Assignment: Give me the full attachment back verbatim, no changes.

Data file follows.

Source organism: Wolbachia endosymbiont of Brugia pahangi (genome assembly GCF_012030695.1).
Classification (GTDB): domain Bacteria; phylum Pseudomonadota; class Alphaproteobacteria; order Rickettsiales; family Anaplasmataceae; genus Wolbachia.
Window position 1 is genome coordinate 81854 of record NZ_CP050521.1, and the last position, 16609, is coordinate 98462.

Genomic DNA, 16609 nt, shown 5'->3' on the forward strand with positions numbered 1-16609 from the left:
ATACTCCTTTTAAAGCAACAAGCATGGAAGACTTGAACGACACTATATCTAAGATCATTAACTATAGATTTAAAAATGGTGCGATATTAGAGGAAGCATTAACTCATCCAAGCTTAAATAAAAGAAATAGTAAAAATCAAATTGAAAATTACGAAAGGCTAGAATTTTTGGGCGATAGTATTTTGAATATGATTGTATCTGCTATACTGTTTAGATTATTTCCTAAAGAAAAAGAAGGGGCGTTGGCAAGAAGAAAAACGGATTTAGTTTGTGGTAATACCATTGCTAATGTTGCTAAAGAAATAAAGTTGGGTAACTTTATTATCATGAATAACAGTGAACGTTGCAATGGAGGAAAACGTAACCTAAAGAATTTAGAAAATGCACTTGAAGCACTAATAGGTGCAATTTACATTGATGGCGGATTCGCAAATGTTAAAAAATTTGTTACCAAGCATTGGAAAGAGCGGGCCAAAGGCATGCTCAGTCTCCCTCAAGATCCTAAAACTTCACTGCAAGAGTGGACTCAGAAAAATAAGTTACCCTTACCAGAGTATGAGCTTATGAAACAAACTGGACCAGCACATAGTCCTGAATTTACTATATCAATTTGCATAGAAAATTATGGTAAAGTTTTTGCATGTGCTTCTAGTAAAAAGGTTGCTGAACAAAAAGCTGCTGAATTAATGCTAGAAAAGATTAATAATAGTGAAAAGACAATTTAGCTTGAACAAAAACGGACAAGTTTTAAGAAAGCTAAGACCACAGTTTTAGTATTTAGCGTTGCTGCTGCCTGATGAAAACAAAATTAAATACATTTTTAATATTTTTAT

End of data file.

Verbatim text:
Source organism: Wolbachia endosymbiont of Brugia pahangi (genome assembly GCF_012030695.1).
Classification (GTDB): domain Bacteria; phylum Pseudomonadota; class Alphaproteobacteria; order Rickettsiales; family Anaplasmataceae; genus Wolbachia.
Window position 1 is genome coordinate 81854 of record NZ_CP050521.1, and the last position, 16609, is coordinate 98462.

Genomic DNA, 16609 nt, shown 5'->3' on the forward strand with positions numbered 1-16609 from the left:
ATACTCCTTTTAAAGCAACAAGCATGGAAGACTTGAACGACACTATATCTAAGATCATTAACTATAGATTTAAAAATGGTGCGATATTAGAGGAAGCATTAACTCATCCAAGCTTAAATAAAAGAAATAGTAAAAATCAAATTGAAAATTACGAAAGGCTAGAATTTTTGGGCGATAGTATTTTGAATATGATTGTATCTGCTATACTGTTTAGATTATTTCCTAAAGAAAAAGAAGGGGCGTTGGCAAGAAGAAAAACGGATTTAGTTTGTGGTAATACCATTGCTAATGTTGCTAAAGAAATAAAGTTGGGTAACTTTATTATCATGAATAACAGTGAACGTTGCAATGGAGGAAAACGTAACCTAAAGAATTTAGAAAATGCACTTGAAGCACTAATAGGTGCAATTTACATTGATGGCGGATTCGCAAATGTTAAAAAATTTGTTACCAAGCATTGGAAAGAGCGGGCCAAAGGCATGCTCAGTCTCCCTCAAGATCCTAAAACTTCACTGCAAGAGTGGACTCAGAAAAATAAGTTACCCTTACCAGAGTATGAGCTTATGAAACAAACTGGACCAGCACATAGTCCTGAATTTACTATATCAATTTGCATAGAAAATTATGGTAAAGTTTTTGCATGTGCTTCTAGTAAAAAGGTTGCTGAACAAAAAGCTGCTGAATTAATGCTAGAAAAGATTAATAATAGTGAAAAGACAATTTAGCTTGAACAAAAACGGACAAGTTTTAAGAAAGCTAAGACCACAGTTTTAGTATTTAGCGTTGCTGCTGCCTGATGAAAACAAAATTAAATACATTTTTAATATTTTTAT